Editorial: A perplexing court ruling

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A judge on Tuesday asked for more medical evidence before determining whether federal fraud convict Jack Holden, 79, should be considered for compassionate release during the coronavirus pandemic.

Oregon’s Federal Public Defender Lisa Hay urged that Holden be released immediately to his daughter’s home under home detention pending the judge’s final decision.

“We’re going to watch this unfold and be horrified, because once it is spread in prison, we will not be able to stop it,’’ Hay said, during a hearing by phone before U.S. District Judge Anna J. Brown. “We should consider this urgent.’’

But Assistant U.S. Attorney Donna Maddux argued there was no urgency until Holden’s medical records could be fully obtained and reviewed, and his victims can be heard.

Hay had argued in a motion Friday afternoon that Holden, an elderly man who suffers from a heart condition and diabetes, is particularly susceptible of being exposed to the new coronavirus while confined in the federal prison in Sheridan where social distancing is impossible and hand sanitizer is contraband because of its alcohol content.

“There’s really not any way to keep the virus out of Sheridan,’’ Hay argued. “If we don’t act now, it will probably be too late to get him out of the prison.’’

If Holden were to become infected with COVID-19, his lawyer said he’d likely require hospitalization.

“He will be one more strain on the health system that really can’t handle that ,’’ Hay said.

Holden lives in a dorm with about 30 other inmates at Sheridan’s federal prison. He sits elbow-to-elbow with other inmates who now only can talk by phone with family or their attorneys, and the phones aren’t even sanitized after each conversation, Hay told the judge.

“He’s using a phone just used by another person, directly up to their face,’’ Hay said. “We need to get the most vulnerable people out of prison.’’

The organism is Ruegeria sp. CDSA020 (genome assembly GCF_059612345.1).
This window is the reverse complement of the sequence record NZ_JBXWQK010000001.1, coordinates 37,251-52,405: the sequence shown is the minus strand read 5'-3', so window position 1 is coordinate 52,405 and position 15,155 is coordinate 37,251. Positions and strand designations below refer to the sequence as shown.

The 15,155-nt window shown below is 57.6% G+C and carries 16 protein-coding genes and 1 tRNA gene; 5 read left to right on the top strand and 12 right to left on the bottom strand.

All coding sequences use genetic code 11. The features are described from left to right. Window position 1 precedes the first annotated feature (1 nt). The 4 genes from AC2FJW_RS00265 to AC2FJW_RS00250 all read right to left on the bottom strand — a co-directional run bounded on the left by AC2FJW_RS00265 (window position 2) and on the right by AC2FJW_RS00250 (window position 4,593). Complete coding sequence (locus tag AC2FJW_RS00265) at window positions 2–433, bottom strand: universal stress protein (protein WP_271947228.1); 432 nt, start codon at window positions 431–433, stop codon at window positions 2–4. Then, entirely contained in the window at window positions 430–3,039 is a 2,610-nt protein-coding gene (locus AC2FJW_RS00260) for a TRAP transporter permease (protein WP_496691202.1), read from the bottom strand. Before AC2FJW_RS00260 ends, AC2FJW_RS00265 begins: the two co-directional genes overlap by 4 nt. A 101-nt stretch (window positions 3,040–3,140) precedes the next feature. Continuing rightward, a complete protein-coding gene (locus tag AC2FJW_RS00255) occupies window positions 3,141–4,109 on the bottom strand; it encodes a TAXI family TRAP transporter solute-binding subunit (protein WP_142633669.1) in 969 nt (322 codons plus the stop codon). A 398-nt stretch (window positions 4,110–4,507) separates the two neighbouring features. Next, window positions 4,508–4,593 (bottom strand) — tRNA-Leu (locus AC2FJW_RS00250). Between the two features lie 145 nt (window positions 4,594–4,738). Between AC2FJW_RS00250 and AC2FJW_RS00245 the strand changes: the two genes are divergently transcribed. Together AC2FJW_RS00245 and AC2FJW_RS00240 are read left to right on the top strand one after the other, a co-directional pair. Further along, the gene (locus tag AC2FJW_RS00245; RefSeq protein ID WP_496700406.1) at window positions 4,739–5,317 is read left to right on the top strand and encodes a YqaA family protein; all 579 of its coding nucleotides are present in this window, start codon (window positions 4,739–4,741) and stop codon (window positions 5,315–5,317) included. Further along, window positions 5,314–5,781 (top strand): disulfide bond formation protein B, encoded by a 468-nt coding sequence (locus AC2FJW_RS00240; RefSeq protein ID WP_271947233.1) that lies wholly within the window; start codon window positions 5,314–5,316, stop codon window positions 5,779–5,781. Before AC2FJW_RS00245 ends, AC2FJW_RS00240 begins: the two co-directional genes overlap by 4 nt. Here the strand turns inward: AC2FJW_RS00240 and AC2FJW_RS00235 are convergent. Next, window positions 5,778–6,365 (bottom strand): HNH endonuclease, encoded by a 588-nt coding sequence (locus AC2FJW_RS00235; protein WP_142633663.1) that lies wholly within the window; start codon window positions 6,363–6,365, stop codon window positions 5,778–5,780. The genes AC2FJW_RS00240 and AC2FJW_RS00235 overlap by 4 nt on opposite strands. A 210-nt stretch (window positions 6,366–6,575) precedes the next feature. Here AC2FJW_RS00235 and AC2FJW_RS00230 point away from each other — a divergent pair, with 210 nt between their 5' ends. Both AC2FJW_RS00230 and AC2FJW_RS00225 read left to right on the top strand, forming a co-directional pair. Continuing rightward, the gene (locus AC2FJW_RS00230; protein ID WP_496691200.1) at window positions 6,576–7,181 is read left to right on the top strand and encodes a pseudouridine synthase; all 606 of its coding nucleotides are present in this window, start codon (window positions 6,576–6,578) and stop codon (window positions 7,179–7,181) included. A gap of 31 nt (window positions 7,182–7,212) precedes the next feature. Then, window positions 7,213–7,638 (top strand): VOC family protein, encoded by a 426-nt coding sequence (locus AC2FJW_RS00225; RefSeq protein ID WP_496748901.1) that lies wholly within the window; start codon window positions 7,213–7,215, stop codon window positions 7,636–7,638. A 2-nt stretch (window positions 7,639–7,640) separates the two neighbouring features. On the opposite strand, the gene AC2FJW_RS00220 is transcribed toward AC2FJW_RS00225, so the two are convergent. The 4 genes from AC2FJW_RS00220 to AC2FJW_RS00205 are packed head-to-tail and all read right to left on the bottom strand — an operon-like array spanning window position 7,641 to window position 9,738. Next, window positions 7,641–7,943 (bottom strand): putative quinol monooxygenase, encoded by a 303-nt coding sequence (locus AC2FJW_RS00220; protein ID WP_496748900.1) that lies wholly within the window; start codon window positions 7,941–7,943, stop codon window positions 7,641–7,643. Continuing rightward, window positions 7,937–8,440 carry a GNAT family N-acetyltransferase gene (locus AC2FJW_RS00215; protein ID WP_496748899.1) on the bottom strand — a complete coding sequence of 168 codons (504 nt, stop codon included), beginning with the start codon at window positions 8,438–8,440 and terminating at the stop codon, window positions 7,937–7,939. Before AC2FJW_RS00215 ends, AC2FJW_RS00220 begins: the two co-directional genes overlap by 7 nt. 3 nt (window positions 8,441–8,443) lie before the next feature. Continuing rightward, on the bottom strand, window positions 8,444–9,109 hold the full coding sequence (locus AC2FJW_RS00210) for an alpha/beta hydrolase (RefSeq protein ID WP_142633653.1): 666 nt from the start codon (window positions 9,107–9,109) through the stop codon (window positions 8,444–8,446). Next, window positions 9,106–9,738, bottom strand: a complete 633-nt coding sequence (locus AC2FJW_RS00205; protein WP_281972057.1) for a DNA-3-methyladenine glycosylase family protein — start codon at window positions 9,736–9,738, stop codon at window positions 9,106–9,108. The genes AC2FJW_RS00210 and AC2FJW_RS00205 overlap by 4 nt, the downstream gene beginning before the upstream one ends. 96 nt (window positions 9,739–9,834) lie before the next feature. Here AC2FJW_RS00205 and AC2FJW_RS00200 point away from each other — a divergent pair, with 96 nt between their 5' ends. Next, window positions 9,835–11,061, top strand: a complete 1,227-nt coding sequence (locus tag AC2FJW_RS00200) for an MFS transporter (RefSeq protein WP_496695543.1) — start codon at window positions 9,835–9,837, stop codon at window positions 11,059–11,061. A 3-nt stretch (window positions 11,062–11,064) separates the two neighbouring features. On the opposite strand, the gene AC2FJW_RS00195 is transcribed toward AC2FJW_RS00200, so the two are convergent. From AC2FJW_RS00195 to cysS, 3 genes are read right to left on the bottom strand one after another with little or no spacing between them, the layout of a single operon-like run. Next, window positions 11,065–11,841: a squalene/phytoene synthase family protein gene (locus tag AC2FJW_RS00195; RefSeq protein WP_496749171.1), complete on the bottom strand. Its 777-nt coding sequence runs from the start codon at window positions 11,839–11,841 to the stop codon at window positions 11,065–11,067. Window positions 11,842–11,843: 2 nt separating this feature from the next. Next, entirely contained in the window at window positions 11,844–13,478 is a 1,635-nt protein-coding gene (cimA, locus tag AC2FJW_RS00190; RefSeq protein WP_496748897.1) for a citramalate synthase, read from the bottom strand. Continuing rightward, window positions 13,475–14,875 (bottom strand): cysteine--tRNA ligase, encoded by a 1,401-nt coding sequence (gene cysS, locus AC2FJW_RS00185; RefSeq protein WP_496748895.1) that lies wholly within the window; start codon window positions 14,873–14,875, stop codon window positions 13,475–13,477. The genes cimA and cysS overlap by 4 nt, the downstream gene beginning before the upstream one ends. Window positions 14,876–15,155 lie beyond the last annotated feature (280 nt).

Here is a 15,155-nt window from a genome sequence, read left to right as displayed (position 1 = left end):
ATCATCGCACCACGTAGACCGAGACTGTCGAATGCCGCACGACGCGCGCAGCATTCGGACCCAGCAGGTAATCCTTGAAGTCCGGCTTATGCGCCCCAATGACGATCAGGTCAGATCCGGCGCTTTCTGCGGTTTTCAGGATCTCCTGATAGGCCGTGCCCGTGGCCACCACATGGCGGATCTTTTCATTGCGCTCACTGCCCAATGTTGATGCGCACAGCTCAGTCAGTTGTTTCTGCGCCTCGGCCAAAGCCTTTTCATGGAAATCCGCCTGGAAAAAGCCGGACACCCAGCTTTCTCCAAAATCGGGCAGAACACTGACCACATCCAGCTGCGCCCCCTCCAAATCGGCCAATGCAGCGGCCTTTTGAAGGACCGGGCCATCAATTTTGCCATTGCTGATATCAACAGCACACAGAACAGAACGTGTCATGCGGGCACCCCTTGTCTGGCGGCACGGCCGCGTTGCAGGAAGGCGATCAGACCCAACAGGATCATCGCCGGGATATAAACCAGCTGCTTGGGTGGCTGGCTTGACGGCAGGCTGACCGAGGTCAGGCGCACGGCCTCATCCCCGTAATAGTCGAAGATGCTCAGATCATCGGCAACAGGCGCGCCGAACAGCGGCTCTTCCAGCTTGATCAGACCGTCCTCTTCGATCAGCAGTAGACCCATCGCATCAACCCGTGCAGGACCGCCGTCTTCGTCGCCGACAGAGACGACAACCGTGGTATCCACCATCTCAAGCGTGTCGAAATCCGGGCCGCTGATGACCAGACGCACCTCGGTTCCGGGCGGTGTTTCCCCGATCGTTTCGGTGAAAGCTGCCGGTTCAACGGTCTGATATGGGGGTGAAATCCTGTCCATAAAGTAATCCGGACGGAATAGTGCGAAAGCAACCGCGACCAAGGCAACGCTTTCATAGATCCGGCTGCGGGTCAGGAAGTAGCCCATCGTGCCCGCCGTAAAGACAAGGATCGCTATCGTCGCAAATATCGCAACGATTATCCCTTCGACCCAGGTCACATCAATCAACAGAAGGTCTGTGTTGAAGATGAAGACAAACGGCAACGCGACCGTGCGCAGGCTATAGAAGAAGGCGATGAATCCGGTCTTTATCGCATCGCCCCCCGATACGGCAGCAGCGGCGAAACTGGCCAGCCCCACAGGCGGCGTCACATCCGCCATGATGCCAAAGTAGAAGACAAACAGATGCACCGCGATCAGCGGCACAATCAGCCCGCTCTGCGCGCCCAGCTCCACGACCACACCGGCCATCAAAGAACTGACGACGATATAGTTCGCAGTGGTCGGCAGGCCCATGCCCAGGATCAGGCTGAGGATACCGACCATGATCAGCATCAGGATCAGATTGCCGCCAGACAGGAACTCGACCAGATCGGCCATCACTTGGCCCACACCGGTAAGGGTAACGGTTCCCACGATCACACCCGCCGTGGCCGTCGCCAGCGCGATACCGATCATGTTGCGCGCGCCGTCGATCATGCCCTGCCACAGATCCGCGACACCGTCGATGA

Maddux countered that victims in Holden’s case are opposed to his release and should have a chance to be heard.

The government doesn’t dispute the coronavirus pandemic is creating major problems, but Maddux noted that no federal inmate in Oregon has tested positive.

According to the federal Bureau of Prisons’ website, there are three inmates and three staff in the federal prison system from across the country who have contracted the virus. But Maddox said during the hearing that the federal prisons bureau had confirmed Tuesday morning by phone that the number of federal inmates who have contracted COVID-19 had risen to six.

Maddux argued there’s no urgency or immediate risk “as it pertains to Sheridan or Mr. Holden at this time,’’ and questioned why Holden would be safer being released to live with his daughter in Washington state, one of the epicenters of the coronavirus outbreak .

“We don’t believe weighing all these factors, there’s an emergency created by COVID-19 in Sheridan that requires the court to make a decision today or go around the procedures that are in place,’’ Maddux said.

The judge set another hearing for April 1, and asked for medical records or other proof that Holden’s physical or mental health has been deteriorating.

Holden has 21 months left of his seven year, three month sentence to serve at the Sheridan Federal Correctional Institution for his 2016 conviction on mail and wire fraud, money laundering and conspiracy charges stemming from his role in a fraudulent biodiesel scheme that spanned three continents.

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